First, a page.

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Maria Sophia Quine

purposeful and ‘programmatical’ dictatorship determined to improve the quality and increase the quantity of the Italian race. 15 The central argument herein is that the Italian fascist dictatorship possessed a commitment to an overarching racial imperative and pursued a ‘total’ and totalizing biopolitical

Andrey Makarychev

of ‘Putin understanders’: they range from Christian fundamentalists to anti-fascist crusaders. The Biopolitical Shift As I have mentioned above, in this article I introduce the concept of biopolitics as the pivotal element of Russian soft power. I argue that biopolitical dimension is an

Jana Wolf

panel was the bio-political vision of the ‘New Man’, as well as the significance of racism and leader cults within different types of fascism. Supported by numerous illustrations, ROGER GRIFFIN (Oxford) showed participants the self-presentation of fascist leaders and referred to various stereotypical

The “Greek Crisis” in Europe

Race, Class and Politics


Yiannis Mylonas

The “Greek Crisis” in Europe: Race, Class and Politics, critically analyses the publicity of the Greek debt crisis, by studying Greek, Danish and German mainstream media during the crisis’ early years (2009-2015). Mass media everywhere reproduced a sensualistic “Greek crisis” spectacle, while iterating neoliberal and occidentalist ideological myths. Overall, the Greek people were deemed guilty of a systemic crisis, supposedly enjoying lavish lifestyles on the EU’s expense. Using concrete examples, the study foregrounds neoorientalist, neoracist and classist stereotypes deployed in the construction and media coverage of the Greek crisis. These media practices are connected to the “soft politics” of the crisis, which produce public consensus over neoliberal reforms such as austerity and privatizations, and secure debt repayment from democratic interventions.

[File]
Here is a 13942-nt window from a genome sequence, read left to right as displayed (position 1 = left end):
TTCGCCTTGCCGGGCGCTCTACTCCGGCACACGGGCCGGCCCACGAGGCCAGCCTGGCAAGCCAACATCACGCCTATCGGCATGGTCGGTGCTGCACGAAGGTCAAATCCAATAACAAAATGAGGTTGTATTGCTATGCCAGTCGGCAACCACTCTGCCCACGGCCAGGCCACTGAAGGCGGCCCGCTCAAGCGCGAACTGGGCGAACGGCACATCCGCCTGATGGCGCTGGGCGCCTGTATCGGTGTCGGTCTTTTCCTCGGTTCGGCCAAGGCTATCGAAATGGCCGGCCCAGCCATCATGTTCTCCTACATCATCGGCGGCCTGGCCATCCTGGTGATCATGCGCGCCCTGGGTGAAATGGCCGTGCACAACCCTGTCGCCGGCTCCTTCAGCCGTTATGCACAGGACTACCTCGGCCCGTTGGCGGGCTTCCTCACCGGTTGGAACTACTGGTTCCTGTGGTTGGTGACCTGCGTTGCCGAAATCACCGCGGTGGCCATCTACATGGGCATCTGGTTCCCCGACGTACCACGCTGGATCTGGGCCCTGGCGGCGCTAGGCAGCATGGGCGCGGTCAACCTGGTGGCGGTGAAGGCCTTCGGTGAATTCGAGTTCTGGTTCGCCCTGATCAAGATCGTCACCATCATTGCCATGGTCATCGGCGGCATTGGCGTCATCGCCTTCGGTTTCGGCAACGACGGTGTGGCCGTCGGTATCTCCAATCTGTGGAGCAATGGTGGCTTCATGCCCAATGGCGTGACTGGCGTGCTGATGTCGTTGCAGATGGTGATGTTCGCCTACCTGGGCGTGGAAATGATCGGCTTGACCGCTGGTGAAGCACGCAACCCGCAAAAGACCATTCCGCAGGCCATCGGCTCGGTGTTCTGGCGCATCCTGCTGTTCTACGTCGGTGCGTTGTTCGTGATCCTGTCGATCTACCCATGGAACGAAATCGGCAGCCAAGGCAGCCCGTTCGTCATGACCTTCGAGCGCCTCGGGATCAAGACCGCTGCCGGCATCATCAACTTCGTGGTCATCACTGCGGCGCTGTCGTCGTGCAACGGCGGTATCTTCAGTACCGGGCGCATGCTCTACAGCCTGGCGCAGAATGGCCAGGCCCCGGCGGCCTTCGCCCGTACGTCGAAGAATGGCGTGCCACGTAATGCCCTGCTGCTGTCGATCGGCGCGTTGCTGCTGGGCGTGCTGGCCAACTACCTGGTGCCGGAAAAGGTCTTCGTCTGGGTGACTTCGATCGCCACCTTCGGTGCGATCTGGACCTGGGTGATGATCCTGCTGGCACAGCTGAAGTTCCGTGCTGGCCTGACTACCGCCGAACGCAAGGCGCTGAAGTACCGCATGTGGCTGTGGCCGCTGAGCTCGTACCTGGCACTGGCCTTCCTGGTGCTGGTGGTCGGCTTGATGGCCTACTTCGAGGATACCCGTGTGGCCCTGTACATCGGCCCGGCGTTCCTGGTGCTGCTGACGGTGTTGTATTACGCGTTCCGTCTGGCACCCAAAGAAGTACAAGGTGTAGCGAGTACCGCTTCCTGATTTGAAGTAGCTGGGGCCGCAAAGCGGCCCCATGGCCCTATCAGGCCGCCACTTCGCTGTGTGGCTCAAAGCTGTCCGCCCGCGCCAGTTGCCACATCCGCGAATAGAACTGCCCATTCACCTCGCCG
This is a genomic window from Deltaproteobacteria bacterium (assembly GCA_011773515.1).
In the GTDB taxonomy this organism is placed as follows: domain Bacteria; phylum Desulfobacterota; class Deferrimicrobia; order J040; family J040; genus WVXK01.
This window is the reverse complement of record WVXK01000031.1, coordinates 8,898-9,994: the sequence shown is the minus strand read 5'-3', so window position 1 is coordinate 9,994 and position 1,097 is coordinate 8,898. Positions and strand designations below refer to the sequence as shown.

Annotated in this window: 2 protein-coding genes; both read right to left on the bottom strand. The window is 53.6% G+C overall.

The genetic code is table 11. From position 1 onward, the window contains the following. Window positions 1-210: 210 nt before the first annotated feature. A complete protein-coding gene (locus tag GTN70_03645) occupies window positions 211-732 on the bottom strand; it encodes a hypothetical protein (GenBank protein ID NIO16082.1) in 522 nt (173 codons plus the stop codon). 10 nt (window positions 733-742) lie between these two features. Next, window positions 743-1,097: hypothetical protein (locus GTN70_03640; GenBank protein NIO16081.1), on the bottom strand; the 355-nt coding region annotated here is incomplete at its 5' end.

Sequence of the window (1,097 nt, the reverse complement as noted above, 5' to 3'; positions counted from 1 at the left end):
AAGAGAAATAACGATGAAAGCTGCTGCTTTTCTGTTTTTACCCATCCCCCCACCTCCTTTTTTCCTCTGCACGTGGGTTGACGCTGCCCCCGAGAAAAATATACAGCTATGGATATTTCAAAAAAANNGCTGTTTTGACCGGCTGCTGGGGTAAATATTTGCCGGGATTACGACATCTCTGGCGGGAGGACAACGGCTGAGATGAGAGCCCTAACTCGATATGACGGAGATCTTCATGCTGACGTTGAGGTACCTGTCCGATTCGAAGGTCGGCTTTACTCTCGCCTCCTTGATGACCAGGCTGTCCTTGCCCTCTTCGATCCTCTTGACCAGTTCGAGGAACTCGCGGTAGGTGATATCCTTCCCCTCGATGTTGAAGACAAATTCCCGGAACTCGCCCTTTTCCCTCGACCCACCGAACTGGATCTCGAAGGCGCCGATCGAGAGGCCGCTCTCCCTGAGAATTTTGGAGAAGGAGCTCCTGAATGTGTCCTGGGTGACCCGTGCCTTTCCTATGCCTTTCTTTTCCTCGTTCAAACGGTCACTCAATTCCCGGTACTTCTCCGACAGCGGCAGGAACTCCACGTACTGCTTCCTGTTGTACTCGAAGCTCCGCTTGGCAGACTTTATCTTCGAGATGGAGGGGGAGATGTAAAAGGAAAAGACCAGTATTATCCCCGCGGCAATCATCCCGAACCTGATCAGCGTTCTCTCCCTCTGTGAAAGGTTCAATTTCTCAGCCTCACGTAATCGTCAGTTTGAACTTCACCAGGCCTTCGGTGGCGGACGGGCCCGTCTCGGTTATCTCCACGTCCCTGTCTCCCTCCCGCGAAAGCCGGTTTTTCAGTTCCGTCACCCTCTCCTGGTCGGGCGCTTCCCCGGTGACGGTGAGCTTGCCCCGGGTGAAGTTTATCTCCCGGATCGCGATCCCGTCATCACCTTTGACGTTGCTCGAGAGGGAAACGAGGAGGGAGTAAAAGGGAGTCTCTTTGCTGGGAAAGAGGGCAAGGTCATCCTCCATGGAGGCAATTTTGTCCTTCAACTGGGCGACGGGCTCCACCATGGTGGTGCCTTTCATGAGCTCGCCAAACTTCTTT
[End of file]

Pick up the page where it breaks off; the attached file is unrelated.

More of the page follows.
Emanuel Rota

scientific legitimation that would have consecrated its biopolitical decisions. 3 However, the long hiatus that necessarily exists between the organization of an international conference and its realization created a paradoxical effect for the Italian Fascists: the kind of racism that emerged from the

Patrick Bernhard

Historical Strands in the Interpretation of Italian and German Racism Conventional historical wisdom has long viewed racism as a point of distinction between Nazi Germany and Fascist Italy. 1 Particularly in the decades immediately following the war, scholars identified racism and anti

Simone Brott

was a fascist. As I say in the introduction, I couldn’t sleep anymore. I thought he was a democrat, a liberal. I suddenly felt guilty and ashamed for having admired him since I was 16. Then I started to investigate, and Arnaud Dercelles told me there was an exhibition to be held in 2015. So I sent

Roger Griffin

inter-war history, most tacitly agreeing with Allardyce that “there was no fascism outside Italy” (despite the fact that in France and Britain there were movements that called themselves fascist and had no difficulty defining it). Fascism “defied definition”, was “full of contradictions”, an “enigma

Ruth Miller

French case—on fascist models. B iology and C itizenship Before I go into detail developing my argument, I want to pause for a moment to explain more precisely what I mean by sover- eignty when I refer to it in this essay. First of all, when I talk over the next few pages about political relations, I am

Carl Ipsen

Italian history since unification, namely liberal, Fascist and republican. That organization is compelling if only because the attempt of Mussolini’s regime to Fascistize science, as much else, distinguishes that period from both what preceded and what followed. The articles in this part, with one